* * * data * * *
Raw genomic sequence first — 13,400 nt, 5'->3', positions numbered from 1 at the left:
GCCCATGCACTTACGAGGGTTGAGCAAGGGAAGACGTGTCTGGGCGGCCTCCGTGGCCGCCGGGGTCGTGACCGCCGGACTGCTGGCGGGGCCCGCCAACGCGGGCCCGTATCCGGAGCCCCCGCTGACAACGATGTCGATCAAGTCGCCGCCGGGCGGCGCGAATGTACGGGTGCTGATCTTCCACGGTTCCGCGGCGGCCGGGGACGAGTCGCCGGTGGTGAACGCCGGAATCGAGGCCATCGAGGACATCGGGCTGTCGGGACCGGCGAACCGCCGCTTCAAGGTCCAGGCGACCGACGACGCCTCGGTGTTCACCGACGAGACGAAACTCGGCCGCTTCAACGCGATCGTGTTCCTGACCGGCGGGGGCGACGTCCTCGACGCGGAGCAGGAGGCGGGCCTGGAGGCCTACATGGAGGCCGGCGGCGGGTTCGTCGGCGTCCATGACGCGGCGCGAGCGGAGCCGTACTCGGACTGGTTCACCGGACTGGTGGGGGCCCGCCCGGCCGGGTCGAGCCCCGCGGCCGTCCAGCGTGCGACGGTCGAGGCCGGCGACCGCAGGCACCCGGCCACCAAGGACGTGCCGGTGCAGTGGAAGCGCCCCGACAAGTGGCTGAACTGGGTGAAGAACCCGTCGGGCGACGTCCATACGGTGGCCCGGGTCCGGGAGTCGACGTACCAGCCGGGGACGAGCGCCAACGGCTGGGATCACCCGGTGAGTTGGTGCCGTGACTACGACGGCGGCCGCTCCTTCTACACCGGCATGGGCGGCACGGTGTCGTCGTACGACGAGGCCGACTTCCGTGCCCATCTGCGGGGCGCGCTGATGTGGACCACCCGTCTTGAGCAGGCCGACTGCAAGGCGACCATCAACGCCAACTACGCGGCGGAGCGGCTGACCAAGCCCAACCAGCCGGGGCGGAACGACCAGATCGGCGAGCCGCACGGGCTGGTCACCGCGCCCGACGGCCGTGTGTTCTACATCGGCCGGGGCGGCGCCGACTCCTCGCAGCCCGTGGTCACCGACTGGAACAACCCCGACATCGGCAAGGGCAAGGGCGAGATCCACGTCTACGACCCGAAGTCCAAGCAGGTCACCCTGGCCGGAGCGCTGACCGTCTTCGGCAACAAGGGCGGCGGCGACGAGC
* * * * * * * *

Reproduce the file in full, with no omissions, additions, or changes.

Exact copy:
Raw genomic sequence first — 13,400 nt, 5'->3', positions numbered from 1 at the left:
GCCCATGCACTTACGAGGGTTGAGCAAGGGAAGACGTGTCTGGGCGGCCTCCGTGGCCGCCGGGGTCGTGACCGCCGGACTGCTGGCGGGGCCCGCCAACGCGGGCCCGTATCCGGAGCCCCCGCTGACAACGATGTCGATCAAGTCGCCGCCGGGCGGCGCGAATGTACGGGTGCTGATCTTCCACGGTTCCGCGGCGGCCGGGGACGAGTCGCCGGTGGTGAACGCCGGAATCGAGGCCATCGAGGACATCGGGCTGTCGGGACCGGCGAACCGCCGCTTCAAGGTCCAGGCGACCGACGACGCCTCGGTGTTCACCGACGAGACGAAACTCGGCCGCTTCAACGCGATCGTGTTCCTGACCGGCGGGGGCGACGTCCTCGACGCGGAGCAGGAGGCGGGCCTGGAGGCCTACATGGAGGCCGGCGGCGGGTTCGTCGGCGTCCATGACGCGGCGCGAGCGGAGCCGTACTCGGACTGGTTCACCGGACTGGTGGGGGCCCGCCCGGCCGGGTCGAGCCCCGCGGCCGTCCAGCGTGCGACGGTCGAGGCCGGCGACCGCAGGCACCCGGCCACCAAGGACGTGCCGGTGCAGTGGAAGCGCCCCGACAAGTGGCTGAACTGGGTGAAGAACCCGTCGGGCGACGTCCATACGGTGGCCCGGGTCCGGGAGTCGACGTACCAGCCGGGGACGAGCGCCAACGGCTGGGATCACCCGGTGAGTTGGTGCCGTGACTACGACGGCGGCCGCTCCTTCTACACCGGCATGGGCGGCACGGTGTCGTCGTACGACGAGGCCGACTTCCGTGCCCATCTGCGGGGCGCGCTGATGTGGACCACCCGTCTTGAGCAGGCCGACTGCAAGGCGACCATCAACGCCAACTACGCGGCGGAGCGGCTGACCAAGCCCAACCAGCCGGGGCGGAACGACCAGATCGGCGAGCCGCACGGGCTGGTCACCGCGCCCGACGGCCGTGTGTTCTACATCGGCCGGGGCGGCGCCGACTCCTCGCAGCCCGTGGTCACCGACTGGAACAACCCCGACATCGGCAAGGGCAAGGGCGAGATCCACGTCTACGACCCGAAGTCCAAGCAGGTCACCCTGGCCGGAGCGCTGACCGTCTTCGGCAACAAGGGCGGCGGCGACGAGC